Derek Chauvin trial: Teen who witnessed George Floyd’s death says, ‘I felt like I was failing him’

MINNEAPOLIS — A young woman who was 17 years old when she witnessed then-Minneapolis police Officer Derek Chauvin pressing his knee to George Floyd’s neck for minutes in May 2020 described feeling powerless as police kept bystanders from intervening before the 46-year-old’s death.

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“I felt like there wasn’t really anything I could do as a bystander,” the witness, identified only as Alyssa because of her age, told jurors. “The highest power was there, and I felt like I was failing him.”

Alyssa said she visited Cup Foods with a friend on May 25, 2020, to buy an aux cable for her phone. By the time Alyssa parked, she said police officers were already gathered outside the store with Floyd pinned beneath Chauvin’s knee.

Using her friend’s phone, she began recording the incident.

“I heard (Floyd) say he couldn’t breathe and that his stomach hurt and that he wanted his mom,” Alyssa said. “I knew initially that there was something wrong, so I started recording.”

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She said she could see Floyd losing his breath.

“He was struggling with his ability to breathe. He was focused on trying to breathe,” Alyssa said. “At first, he was vocal, and he got less vocal, and you could tell (he was dying). He was talking with like, smaller and smaller breaths, and he’d spit a little when he talked.”

Alyssa said no officers attempted to give Floyd medical aid, despite bystanders calling for a check of his pulse. On cross-examination Chauvin’s attorney, Eric Nelson, questioned Alyssa’s recollection, pointing to a police interview in which she said Floyd’s pulse was checked multiple times. She told the jury that she saw an officer touch Floyd’s wrist, but that she was unsure about whether the officer was checking his pulse because Chauvin didn’t move afterward. At one point, she said Chauvin appeared to dig his knee further into Floyd’s neck.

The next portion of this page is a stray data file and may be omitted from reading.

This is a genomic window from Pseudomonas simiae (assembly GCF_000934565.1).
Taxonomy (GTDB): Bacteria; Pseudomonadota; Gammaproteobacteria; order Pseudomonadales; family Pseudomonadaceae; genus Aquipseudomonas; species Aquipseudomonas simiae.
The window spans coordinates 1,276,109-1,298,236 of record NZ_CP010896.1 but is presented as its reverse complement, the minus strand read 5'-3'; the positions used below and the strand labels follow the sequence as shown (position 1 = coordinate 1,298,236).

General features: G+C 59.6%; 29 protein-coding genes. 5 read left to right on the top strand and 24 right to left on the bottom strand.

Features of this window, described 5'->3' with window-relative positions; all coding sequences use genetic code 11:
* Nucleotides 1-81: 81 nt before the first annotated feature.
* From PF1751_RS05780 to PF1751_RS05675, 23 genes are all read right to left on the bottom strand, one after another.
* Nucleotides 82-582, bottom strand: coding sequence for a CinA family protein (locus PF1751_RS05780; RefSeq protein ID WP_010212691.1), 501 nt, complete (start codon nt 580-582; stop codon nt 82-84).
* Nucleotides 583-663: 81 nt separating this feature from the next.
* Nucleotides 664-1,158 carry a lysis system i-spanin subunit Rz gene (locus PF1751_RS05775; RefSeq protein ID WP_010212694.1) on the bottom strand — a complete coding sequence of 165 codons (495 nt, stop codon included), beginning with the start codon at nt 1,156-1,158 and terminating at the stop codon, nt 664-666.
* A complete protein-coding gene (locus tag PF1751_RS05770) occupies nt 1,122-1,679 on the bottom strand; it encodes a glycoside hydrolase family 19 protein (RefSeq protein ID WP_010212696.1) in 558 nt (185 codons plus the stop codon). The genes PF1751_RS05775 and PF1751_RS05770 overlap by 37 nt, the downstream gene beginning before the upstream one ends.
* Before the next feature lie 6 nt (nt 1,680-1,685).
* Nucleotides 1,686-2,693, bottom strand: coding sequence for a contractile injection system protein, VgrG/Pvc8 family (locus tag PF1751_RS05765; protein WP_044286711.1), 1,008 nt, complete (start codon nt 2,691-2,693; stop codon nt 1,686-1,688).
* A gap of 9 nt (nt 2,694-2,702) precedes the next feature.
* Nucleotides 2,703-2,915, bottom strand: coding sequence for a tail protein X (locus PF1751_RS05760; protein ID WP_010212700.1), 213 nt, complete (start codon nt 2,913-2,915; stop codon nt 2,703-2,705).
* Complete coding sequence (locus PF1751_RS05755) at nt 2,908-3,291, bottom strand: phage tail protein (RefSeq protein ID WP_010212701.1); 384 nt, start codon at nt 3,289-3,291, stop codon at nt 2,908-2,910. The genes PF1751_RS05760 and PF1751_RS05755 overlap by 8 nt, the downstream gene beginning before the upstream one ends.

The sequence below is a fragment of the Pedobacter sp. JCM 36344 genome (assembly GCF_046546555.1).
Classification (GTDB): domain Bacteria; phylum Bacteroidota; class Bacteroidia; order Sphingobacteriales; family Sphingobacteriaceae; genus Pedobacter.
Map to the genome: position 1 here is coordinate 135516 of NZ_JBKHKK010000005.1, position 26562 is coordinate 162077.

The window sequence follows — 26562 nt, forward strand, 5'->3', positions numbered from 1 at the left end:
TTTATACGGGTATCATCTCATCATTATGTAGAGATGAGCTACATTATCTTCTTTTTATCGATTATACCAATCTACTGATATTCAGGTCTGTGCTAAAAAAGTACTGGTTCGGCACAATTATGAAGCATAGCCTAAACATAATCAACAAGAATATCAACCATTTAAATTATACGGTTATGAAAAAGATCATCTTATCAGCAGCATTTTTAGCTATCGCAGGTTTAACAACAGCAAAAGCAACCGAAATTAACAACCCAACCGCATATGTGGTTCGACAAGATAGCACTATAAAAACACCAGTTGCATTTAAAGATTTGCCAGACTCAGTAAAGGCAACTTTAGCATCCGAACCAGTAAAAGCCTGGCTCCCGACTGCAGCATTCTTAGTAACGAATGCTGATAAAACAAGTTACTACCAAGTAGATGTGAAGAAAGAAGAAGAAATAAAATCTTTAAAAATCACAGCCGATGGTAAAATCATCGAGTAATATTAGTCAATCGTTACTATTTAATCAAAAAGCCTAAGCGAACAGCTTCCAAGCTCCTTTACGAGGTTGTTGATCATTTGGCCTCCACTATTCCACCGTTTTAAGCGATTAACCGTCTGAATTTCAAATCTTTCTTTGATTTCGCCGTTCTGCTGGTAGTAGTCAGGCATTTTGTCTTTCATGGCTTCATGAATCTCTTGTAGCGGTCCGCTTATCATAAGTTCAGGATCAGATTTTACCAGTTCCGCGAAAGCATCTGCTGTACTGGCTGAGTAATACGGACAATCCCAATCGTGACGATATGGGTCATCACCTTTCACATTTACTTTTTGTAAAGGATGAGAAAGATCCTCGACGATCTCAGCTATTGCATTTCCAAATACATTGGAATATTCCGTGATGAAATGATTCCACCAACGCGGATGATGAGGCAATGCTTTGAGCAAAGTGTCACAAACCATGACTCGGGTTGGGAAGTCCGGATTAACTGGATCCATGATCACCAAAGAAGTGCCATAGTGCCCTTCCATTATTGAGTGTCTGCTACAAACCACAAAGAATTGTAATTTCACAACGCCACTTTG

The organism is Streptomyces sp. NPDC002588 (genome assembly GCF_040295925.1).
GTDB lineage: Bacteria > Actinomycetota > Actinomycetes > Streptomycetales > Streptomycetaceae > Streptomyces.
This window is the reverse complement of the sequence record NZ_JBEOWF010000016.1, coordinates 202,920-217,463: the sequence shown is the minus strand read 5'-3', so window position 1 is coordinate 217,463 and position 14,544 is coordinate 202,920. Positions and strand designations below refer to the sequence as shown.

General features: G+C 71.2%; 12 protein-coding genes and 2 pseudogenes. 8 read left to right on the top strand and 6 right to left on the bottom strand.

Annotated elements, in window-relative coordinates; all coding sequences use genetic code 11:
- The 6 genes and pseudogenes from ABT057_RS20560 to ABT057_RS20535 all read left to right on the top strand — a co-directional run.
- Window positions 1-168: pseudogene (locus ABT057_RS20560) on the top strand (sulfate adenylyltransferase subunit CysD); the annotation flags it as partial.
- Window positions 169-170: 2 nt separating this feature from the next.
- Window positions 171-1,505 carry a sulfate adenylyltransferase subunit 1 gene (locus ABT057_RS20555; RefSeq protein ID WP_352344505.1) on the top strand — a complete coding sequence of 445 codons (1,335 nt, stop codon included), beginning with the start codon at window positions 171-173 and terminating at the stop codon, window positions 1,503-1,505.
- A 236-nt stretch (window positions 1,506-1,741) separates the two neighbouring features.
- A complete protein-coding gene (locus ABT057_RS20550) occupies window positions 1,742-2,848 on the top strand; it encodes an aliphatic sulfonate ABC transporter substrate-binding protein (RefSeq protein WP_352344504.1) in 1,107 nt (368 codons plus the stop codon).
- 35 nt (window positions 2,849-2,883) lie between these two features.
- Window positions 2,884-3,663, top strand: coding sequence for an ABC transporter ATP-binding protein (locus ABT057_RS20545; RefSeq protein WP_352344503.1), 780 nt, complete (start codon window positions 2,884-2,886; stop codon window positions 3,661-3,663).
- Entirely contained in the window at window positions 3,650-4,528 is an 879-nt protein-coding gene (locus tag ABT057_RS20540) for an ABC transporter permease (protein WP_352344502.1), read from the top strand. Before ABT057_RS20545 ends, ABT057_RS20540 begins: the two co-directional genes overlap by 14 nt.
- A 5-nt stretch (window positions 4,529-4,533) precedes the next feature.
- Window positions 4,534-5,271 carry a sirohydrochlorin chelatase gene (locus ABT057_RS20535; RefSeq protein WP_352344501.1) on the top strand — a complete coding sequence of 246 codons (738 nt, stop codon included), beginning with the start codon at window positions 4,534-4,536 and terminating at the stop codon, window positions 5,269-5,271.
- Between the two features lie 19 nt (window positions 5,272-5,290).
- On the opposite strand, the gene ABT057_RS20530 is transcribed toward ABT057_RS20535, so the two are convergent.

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Alyssa admitted to feeling increasingly angry over what she witnessed in the moment.

“I was upset because there was nothing we could do as bystanders except watch them take this man’s life in front of our eyes,” Alyssa said. She said she subsequently felt “numb” as she tried to process what she had seen.

Her testimony came on the second day of the trial against Chauvin, who faces second-degree murder, third-degree murder and second-degree manslaughter charges in Floyd’s death. Authorities arrested Chauvin in May 2020 after video surfaced on social media showing him pressing his knee to Floyd’s neck. The Hennepin County medical examiner ruled the death a homicide, determining that Floyd’s heart stopped as he was being restrained. A separate autopsy commissioned for Floyd’s family also called his death a homicide but concluded that he died of asphyxiation due to neck and back compression.

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The trial is expected to last about four weeks at the courthouse in downtown Minneapolis, which has been fortified with concrete barriers, fencing, and barbed and razor wire. City and state leaders are determined to prevent a repeat of damaging riots that followed Floyd’s death, and National Guard troops have already been mobilized.

Floyd’s death prompted global outrage and sparked a national reckoning over racism and police brutality.

Three other officers also face charges in Floyd’s death. Thomas Lane, Tou Thao and J. Alexander Kueng are charged with aiding and abetting second-degree murder and aiding and abetting second-degree manslaughter. They are expected to face juries in August.

The Associated Press contributed to this report.

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